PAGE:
During the isolation of the COVID-19 pandemic, I strive to live with intentionality and creativity. At times, I have found myself struggling with a fear of the unknown that paralyzes me as I try to contemplate the many possibilities for what the future may hold. Ultimately, I trust in God as the One who created me out of love, who sent his Son into the world to die for me and to draw me into the life of the Trinity, and who sent the Holy Spirit to guide me. Yet, in the moments when my wonder turns to fear—about the health of those I love, what the fall semester will look like, or when I might next see and hug my family living out-of-state—I cling to a need for certainty and a desire to control.
In my office, right next to where I hang my coat, there is a phrase written on the wall: “Think Eternally, Act Hourly.” This is an adaptation of a common business phrase often used in international marketing. I have it strategically placed so I will see it every morning, as a needed reminder. The first part of the phrase renews my commitment to seek the Kingdom first. That’s the easy part. I say to God, “I commit myself to your eternal will.” The second part is always the challenge. It is as if God replies to me, “That’s fine, I’m happy for your commitment. In the next 60 minutes, you’re going to have an opportunity to show me if you really believe that.” Suddenly, the commitment is real, not theoretical, and it is going to cost me something right now, whether or not I am ready.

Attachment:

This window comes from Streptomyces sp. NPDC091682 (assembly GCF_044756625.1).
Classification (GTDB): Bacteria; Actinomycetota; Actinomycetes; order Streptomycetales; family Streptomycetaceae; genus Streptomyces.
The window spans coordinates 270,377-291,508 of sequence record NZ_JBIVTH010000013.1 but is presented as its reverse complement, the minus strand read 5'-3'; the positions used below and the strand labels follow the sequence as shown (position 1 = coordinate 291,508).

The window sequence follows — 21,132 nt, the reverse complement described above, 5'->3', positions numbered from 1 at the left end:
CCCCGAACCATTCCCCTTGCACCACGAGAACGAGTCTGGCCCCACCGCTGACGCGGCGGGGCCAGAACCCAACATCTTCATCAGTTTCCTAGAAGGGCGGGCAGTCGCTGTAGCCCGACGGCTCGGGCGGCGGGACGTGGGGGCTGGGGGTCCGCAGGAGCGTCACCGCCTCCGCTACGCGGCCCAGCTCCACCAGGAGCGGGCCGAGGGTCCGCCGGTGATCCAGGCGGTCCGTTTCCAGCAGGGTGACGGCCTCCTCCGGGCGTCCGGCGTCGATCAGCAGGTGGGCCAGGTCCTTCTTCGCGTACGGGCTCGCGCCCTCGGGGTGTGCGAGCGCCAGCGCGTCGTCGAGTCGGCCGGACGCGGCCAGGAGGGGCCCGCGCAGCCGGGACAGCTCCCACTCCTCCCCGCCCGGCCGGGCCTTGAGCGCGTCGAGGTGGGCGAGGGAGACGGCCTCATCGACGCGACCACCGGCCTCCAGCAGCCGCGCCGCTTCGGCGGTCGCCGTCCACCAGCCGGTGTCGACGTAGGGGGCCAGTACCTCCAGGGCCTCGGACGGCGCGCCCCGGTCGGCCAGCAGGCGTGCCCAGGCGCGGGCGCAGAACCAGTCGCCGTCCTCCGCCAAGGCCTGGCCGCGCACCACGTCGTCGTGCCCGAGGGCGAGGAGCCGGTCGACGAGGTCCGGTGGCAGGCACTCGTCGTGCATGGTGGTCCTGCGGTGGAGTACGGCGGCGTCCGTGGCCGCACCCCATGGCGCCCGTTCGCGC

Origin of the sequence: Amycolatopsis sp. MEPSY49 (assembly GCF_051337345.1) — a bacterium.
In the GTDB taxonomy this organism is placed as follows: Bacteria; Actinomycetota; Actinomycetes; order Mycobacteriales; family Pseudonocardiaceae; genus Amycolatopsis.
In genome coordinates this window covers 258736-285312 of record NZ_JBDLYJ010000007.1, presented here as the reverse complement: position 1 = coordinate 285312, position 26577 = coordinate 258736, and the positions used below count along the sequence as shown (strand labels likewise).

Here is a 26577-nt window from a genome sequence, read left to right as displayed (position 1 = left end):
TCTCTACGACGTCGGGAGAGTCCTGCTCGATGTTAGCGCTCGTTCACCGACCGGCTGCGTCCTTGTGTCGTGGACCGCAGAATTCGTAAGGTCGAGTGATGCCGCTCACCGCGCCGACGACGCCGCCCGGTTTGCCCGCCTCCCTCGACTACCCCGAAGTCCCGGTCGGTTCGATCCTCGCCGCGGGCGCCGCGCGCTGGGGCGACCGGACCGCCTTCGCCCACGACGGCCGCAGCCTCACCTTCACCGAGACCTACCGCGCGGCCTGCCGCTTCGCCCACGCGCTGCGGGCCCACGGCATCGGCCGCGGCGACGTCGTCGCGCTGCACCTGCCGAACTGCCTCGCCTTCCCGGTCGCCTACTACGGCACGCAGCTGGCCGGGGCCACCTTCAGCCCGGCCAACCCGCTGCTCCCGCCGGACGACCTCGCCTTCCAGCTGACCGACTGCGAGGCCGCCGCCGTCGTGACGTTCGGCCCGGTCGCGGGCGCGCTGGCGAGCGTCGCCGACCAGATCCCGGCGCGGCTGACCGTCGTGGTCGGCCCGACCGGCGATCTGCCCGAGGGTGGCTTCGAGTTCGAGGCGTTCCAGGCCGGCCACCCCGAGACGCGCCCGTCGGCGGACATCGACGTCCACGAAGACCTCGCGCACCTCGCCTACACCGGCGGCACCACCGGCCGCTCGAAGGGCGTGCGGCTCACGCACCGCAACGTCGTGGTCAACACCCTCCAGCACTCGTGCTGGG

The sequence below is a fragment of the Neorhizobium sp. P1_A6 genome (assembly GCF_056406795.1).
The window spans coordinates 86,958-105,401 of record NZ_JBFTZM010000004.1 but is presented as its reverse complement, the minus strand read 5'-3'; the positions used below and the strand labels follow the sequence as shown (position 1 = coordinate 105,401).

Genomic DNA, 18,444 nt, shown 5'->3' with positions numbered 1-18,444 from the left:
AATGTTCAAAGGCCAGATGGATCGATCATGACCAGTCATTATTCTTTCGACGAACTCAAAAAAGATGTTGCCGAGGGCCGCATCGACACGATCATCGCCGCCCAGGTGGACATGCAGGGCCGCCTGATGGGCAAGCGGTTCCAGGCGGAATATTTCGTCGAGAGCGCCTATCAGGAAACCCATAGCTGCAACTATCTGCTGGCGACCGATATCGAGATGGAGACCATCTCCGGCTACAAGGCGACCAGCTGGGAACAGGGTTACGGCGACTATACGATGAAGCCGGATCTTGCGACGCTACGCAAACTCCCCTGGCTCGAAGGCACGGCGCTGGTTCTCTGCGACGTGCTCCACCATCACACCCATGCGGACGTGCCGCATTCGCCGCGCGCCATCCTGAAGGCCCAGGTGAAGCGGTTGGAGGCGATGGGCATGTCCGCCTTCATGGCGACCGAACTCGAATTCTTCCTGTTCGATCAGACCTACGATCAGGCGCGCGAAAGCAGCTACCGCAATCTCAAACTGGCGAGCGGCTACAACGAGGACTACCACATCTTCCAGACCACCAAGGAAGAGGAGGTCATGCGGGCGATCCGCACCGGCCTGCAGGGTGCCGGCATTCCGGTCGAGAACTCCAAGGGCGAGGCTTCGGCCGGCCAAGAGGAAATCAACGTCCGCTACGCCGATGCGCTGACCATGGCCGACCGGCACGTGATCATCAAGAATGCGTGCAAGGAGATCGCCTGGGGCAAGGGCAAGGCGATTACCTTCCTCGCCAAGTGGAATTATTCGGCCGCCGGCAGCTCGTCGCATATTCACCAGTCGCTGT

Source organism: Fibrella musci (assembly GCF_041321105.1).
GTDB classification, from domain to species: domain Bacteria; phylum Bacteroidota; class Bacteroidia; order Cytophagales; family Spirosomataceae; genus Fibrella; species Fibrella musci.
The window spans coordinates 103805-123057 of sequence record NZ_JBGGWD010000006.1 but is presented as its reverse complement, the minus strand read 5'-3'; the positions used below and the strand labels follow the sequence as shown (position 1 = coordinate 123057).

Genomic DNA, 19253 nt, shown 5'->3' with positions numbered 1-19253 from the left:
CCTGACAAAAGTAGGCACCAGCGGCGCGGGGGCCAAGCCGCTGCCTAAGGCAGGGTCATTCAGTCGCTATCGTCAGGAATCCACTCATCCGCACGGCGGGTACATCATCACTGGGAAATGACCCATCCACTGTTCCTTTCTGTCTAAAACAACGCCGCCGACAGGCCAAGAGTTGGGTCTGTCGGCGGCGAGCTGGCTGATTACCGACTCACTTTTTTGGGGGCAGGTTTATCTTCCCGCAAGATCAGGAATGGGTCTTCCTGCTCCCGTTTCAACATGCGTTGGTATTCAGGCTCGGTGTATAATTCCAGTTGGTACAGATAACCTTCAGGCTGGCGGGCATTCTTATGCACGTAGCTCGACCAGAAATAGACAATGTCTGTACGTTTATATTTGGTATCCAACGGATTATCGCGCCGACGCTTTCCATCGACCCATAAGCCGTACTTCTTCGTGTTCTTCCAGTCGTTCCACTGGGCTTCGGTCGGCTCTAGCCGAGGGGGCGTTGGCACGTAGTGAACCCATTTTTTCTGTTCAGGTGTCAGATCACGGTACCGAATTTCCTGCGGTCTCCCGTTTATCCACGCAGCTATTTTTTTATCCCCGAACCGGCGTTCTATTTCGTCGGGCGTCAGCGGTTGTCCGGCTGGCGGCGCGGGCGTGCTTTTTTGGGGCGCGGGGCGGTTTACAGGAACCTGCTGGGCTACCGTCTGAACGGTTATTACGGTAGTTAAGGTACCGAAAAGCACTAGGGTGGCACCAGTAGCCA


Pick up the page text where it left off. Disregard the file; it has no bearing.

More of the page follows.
Editorial note: This blog is the first in a six-part series featuring our free Lenten resource, "A Scriptural Pilgrimage to Christ Through Lent," written by Lenny DeLorenzo.
In the center of Notre Dame’s campus is a statue of the Sacred Heart of Jesus. The words “Venite Ad Me Omnes” are engraved on the pedestal beneath the figure of Christ with outstretched arms. This is the Son of God who descended from the Father to become one with us. He went all the way down to the bottom of who and what we are, all the while beckoning: “come to me, everyone.”
As a perfectionist, I often seek out God in the wrong places; I pursue perfection instead of holiness. I await his revelation in the flawless, impeccable, perfect moments. But my penchant for the ideal means that I often keep God sequestered to the sacred precincts of some faraway sanctuary instead of inviting him into the moments of my life when I most need him: the less-than-perfect moments. Recently, I learned a very messy lesson about the grace of God in the chaos of life when I accidentally unleashed a deluge of foam into the hallways of the Catholic high school where I teach.